Poverty has previously been cited as one of the social determinants of mental health. Our culture has a practice known as “mafisa” which promotes helping the underprivileged. This is a welcome practice as it serves as a protective factor hence mental illness development being annihilated.
Batswana by tradition often encourage dialogue whenever an issue arises. “Molemo wa kgang ke go buiwa”, so goes an old Tswana adage. This augurs well for positive mental as individuals are able to catharsise feelings and there is conflict resolution.
Elderly people are often encouraged by our customs to stay with the eldest daughter. This prevents social isolation brought by “empty nest syndrome” and avail resources for quality health outcome. Studies have shown that when the elderly do not stay alone, depressive symptoms are markedly reduced.
These few cultural practices outlined above indeed shows that we do not need rocket science to promote mental health! The strategies our in our midst.
THERE IS NEED FOR A ROBUST SCHOOL MENTAL HEALTH PROGRAMME
The 2018 PSLE, JCE results have been released and we are still waiting for those of BGCSE. In most of the deliberations post the results, mental health was never brought up as a factor of influence.
There is an overwhelming amount of evidence that mental health problems affect academic performance. According to a 2016 research paper by Dr Gerd Schulte-Kone, “about 10-20% of children have a mental health problem of some type.” Children and adolescents are often the age group that mainly attends school and incur these myriad of mental health challenges.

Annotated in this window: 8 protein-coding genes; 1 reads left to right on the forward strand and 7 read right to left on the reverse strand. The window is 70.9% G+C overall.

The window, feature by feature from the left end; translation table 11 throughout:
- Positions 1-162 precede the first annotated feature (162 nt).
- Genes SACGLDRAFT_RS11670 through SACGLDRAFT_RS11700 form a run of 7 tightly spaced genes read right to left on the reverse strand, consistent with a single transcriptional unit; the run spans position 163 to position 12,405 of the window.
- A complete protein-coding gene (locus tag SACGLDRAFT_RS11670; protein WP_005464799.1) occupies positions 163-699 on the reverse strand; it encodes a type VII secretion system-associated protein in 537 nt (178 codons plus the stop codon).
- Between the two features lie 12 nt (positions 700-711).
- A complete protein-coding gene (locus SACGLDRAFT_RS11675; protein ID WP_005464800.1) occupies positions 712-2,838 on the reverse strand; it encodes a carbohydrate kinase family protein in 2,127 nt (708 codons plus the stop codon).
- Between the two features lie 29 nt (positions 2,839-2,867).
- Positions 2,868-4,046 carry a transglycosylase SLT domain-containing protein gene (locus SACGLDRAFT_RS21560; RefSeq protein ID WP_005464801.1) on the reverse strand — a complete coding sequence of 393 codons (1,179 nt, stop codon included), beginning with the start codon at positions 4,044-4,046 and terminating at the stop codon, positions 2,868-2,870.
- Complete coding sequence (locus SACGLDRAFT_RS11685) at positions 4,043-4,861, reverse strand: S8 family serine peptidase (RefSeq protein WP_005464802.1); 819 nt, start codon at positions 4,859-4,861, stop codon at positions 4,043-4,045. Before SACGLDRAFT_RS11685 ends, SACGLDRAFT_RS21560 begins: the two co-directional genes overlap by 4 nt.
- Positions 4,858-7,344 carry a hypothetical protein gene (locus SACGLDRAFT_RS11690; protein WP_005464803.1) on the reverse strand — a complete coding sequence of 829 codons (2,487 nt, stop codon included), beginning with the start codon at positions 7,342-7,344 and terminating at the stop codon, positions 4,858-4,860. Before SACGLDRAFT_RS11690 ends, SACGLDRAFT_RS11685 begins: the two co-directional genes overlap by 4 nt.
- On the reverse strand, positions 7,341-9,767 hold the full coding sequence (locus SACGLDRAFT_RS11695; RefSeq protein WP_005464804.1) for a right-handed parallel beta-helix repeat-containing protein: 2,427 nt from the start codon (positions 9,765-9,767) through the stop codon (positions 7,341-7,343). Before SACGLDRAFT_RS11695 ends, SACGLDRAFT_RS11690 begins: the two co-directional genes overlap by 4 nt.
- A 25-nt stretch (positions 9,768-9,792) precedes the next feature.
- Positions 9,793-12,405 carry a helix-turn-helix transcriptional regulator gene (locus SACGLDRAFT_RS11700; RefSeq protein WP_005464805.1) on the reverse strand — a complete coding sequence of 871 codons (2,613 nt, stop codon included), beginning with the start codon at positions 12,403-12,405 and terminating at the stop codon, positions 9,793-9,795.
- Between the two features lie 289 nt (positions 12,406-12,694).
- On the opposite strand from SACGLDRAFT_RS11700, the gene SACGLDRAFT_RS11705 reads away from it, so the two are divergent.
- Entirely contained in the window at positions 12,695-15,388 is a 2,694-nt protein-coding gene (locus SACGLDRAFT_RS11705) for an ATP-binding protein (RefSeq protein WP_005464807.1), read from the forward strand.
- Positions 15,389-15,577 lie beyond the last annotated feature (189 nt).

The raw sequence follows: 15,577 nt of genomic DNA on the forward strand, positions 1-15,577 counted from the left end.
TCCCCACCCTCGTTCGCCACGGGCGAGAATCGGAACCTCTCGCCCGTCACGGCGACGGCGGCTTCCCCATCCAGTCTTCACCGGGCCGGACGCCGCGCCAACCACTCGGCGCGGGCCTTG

The challenges include learning disorders, conduct disorders, depression, ADHD, substance use problems, bullying which in one way or another affect academic performance of students. With the advent of mental health problems, students are bound to fail, become truant, skip classes and even drop from school. There has been instances of students experiencing anxiety disorders during examination time culminating in them in ultimately failing.
The various mental health problems highlighted above could have specific tailor made strategies to address them but there is need for a robust school mental health programme. Schools should not wait for a crisis to bring in the expertise of mental health professionals but rather strive for prevention as “prevention is better than cure.” Other strategies could entail the following;
Having a fully-fledged mental health department within the school set up
Periodic mental health screening of students
Rigorous mental health awareness training for all teachers to enable them to identify students with challenges
Having strategies to curb bullying
Integrating mental health education into the curriculum to nurture kids at a young age
Teachers themselves do experience emotional stressors in relation to the nature of their job. Teachers endure verbal abuse and is some quarters physical violence from students which may facilitate development of emotional and psychological problems. It is nigh we have mental health programmes within the school set up that also includes teachers.